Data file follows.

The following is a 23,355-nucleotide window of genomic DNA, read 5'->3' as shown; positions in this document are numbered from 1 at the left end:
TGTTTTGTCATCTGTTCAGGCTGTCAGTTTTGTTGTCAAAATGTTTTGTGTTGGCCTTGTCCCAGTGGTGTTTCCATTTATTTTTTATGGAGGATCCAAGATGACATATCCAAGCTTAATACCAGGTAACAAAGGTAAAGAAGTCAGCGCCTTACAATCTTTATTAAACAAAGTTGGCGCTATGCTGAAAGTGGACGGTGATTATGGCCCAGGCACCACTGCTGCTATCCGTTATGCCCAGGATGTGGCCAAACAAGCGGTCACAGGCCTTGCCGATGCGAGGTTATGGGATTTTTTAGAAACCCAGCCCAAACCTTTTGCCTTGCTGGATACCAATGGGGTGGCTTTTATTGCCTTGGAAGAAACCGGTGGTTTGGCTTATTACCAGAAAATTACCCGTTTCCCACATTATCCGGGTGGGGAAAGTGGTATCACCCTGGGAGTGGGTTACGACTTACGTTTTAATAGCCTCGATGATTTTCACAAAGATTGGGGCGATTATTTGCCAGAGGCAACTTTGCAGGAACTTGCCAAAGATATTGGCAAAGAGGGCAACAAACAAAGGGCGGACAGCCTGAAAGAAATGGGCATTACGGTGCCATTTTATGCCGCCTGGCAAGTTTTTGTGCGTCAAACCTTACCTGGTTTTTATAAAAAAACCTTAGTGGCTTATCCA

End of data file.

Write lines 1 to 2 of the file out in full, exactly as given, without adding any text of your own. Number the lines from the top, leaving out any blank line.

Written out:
The following is a 23,355-nucleotide window of genomic DNA, read 5'->3' as shown; positions in this document are numbered from 1 at the left end:
TGTTTTGTCATCTGTTCAGGCTGTCAGTTTTGTTGTCAAAATGTTTTGTGTTGGCCTTGTCCCAGTGGTGTTTCCATTTATTTTTTATGGAGGATCCAAGATGACATATCCAAGCTTAATACCAGGTAACAAAGGTAAAGAAGTCAGCGCCTTACAATCTTTATTAAACAAAGTTGGCGCTATGCTGAAAGTGGACGGTGATTATGGCCCAGGCACCACTGCTGCTATCCGTTATGCCCAGGATGTGGCCAAACAAGCGGTCACAGGCCTTGCCGATGCGAGGTTATGGGATTTTTTAGAAACCCAGCCCAAACCTTTTGCCTTGCTGGATACCAATGGGGTGGCTTTTATTGCCTTGGAAGAAACCGGTGGTTTGGCTTATTACCAGAAAATTACCCGTTTCCCACATTATCCGGGTGGGGAAAGTGGTATCACCCTGGGAGTGGGTTACGACTTACGTTTTAATAGCCTCGATGATTTTCACAAAGATTGGGGCGATTATTTGCCAGAGGCAACTTTGCAGGAACTTGCCAAAGATATTGGCAAAGAGGGCAACAAACAAAGGGCGGACAGCCTGAAAGAAATGGGCATTACGGTGCCATTTTATGCCGCCTGGCAAGTTTTTGTGCGTCAAACCTTACCTGGTTTTTATAAAAAAACCTTAGTGGCTTATCCA